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Tuesday, July 15, 2008

Beck Diet Solution - Chapters 1-4

Quick Review, as I finished reading chapters 3 & 4 while - finally - relaxing in my new hammock this evening.

So, chapters 1 & 2 were pretty much all about "why you need the Beck Diet Solution" and "how the Beck Diet Solution will help you." Not that I didn't find a few things to think about, but nothing very heavy.

Chapter 3, I had to grit my teeth a bit to get through. Pretty much along the lines of: you're overweight because you eat too much. I may be a li'l bit sensitive to that line of reasoning. Not that you can argue with it I guess, I know that food is my issue. It's just that how much is too much can vary so much from person to person. But we'll come back to that.

One thing I did find interesting, particularly in light of Charlotte's post today. Dr. Beck is of the opinion that most thin people are careful of/do restrict their eating, even if they say they don't. They may not even be aware that they do it because they are so used to it.

Dr. Beck does mention emotional eating as a cause. I know that when I am stressed out or overtired, I am more likely to make poor food choices. So I will be interested in strategies for dealing with that.

Another thing that is mentioned is the idea that it's not fair that others can eat this but I can't as a rationalization to allow oneself to indulge. This is something I have noticed coming up recently for me, born of frustration I think. I know it makes no sense, but every once in a while I find myself thinking it. It's not fair that I have to count calories and restrict what I can eat when other people can eat whatever they want!

In the first place, that's not really true. Second, even if it were true - tough! I am not other people.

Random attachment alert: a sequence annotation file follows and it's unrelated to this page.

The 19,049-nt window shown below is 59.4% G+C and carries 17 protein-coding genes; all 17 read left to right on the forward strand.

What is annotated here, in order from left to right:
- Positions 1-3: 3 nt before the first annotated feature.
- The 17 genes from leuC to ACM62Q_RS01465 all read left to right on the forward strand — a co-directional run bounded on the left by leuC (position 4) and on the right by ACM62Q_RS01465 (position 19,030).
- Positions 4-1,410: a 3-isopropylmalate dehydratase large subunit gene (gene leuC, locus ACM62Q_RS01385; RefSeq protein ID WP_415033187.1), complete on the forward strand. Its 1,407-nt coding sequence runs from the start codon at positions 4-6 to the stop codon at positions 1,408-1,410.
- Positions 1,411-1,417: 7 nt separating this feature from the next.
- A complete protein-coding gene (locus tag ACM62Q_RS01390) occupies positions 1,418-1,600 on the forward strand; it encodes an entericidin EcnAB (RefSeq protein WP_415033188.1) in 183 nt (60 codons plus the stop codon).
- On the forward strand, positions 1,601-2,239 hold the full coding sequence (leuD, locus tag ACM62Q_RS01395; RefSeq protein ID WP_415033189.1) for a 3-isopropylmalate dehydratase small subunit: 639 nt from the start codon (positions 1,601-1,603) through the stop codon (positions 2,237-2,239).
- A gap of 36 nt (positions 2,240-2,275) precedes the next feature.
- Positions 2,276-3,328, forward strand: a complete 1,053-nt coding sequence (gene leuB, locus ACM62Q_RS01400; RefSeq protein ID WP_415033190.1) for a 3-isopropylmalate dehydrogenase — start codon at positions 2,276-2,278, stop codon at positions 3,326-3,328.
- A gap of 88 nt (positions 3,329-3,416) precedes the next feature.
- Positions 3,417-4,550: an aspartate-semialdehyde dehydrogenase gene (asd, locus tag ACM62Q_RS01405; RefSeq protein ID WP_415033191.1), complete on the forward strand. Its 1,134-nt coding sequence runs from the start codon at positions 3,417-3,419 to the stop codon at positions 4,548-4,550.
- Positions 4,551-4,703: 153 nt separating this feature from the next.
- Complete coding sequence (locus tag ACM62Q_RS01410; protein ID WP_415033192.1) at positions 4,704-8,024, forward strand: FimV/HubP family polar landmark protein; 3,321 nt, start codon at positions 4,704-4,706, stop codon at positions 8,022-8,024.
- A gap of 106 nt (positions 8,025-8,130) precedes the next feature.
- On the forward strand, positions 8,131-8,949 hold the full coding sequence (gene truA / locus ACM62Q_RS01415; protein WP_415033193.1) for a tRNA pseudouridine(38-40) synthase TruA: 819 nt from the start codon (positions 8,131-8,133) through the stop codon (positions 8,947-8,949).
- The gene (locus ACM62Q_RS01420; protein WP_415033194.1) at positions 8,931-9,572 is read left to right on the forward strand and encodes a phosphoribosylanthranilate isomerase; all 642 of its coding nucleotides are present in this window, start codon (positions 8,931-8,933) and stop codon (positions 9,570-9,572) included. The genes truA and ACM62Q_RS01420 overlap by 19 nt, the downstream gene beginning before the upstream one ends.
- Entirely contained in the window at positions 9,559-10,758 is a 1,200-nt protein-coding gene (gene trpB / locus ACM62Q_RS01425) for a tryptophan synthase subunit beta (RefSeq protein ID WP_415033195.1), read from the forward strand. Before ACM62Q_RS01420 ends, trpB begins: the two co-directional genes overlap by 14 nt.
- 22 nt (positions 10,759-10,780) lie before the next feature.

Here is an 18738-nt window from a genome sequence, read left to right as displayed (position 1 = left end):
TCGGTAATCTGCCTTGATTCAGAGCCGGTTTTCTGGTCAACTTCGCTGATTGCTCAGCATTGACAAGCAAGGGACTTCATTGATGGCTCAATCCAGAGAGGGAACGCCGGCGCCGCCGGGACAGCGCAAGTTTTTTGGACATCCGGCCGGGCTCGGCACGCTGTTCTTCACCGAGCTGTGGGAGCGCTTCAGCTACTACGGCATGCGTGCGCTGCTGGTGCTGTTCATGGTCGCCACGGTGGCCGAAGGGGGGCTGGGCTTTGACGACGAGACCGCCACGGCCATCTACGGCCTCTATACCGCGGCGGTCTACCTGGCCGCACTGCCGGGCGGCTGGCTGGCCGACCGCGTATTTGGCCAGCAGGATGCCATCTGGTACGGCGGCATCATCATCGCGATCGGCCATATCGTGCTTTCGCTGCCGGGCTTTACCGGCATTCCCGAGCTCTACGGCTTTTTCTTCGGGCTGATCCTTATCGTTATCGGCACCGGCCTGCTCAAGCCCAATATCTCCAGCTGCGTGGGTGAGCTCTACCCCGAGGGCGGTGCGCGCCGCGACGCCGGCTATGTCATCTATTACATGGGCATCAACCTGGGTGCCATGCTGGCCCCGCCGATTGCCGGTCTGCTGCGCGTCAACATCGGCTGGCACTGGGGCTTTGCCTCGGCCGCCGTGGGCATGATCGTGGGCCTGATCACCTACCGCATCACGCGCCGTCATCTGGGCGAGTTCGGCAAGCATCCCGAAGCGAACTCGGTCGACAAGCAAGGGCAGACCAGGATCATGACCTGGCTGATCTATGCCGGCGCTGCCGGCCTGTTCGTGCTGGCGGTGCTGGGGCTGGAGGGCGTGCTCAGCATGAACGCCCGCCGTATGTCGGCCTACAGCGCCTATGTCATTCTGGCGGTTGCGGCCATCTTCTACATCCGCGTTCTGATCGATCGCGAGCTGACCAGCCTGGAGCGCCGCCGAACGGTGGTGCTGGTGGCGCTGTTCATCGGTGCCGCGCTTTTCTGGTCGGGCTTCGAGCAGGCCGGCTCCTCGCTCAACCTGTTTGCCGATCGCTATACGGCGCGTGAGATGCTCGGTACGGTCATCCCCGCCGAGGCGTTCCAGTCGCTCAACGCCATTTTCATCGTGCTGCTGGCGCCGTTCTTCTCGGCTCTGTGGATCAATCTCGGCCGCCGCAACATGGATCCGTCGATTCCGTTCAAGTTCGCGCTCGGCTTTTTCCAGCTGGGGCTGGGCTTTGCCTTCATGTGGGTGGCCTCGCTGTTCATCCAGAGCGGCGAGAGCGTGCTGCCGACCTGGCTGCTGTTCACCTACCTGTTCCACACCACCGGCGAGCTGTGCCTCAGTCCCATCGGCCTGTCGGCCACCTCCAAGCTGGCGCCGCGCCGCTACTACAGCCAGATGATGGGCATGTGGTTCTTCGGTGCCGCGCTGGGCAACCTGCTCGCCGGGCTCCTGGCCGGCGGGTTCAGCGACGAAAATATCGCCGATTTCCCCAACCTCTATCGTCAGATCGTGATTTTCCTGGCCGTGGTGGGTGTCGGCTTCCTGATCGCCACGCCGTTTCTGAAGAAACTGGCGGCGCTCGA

That is something I noticed reading other people's weight loss blogs, the weight watchers forums, etc...How much some people can eat and still be losing weight compared to me.

But...

I am 5 feet tall.

I am 38 years old.

I sit behind a computer all day.

My metabolism is not exactly going to be humming along, even with my regular workouts. I have to accept that I am going to have to eat less in order to lose pounds. And I am going to have to stick to a reduced calorie level for more than a week or two. That's just the way it is.

I think the way I eat now will probably be fine for maintenance, but it's not cutting it for actually losing.

Chapter Four was a short chapter about being/getting ready to start the program.

So that brings me to actually starting. I will be away this weekend, so I'm thinking the earliest I am likely to start will be next week.

So far, the overview has not given me any light bulb moments. No sudden realization that: Aha! This is my problem! Now I will fix me! But, I haven't actually started yet, so we shall see.

10 comments:

the Bag Lady said...

Yup, the only time I have ever successfully lost weight was when I reduced my caloric intake. Sigh.

Erin said...

Hmmm... I was hoping there would be something more to it. well, you still have more to go, so keep us informed!!

JavaChick said...

Bag Lady - I know it. The challenge seems to be figuring out the right level and sticking to it.

erin - I'm just getting started. The actual method of dieting is up to me; this book is supposed to help me learn how to stick to it. I'm not sure what I think so far, but I've only gone through the intro really, so I'm guessing it's too soon to tell.

Missicat said...

Thanks for the review. Though I do wonder sometimes if there is anything new to write about with respect to diet/weightloss, etc. It seems many of the books say pretty much the same thing. Do you find this to be true?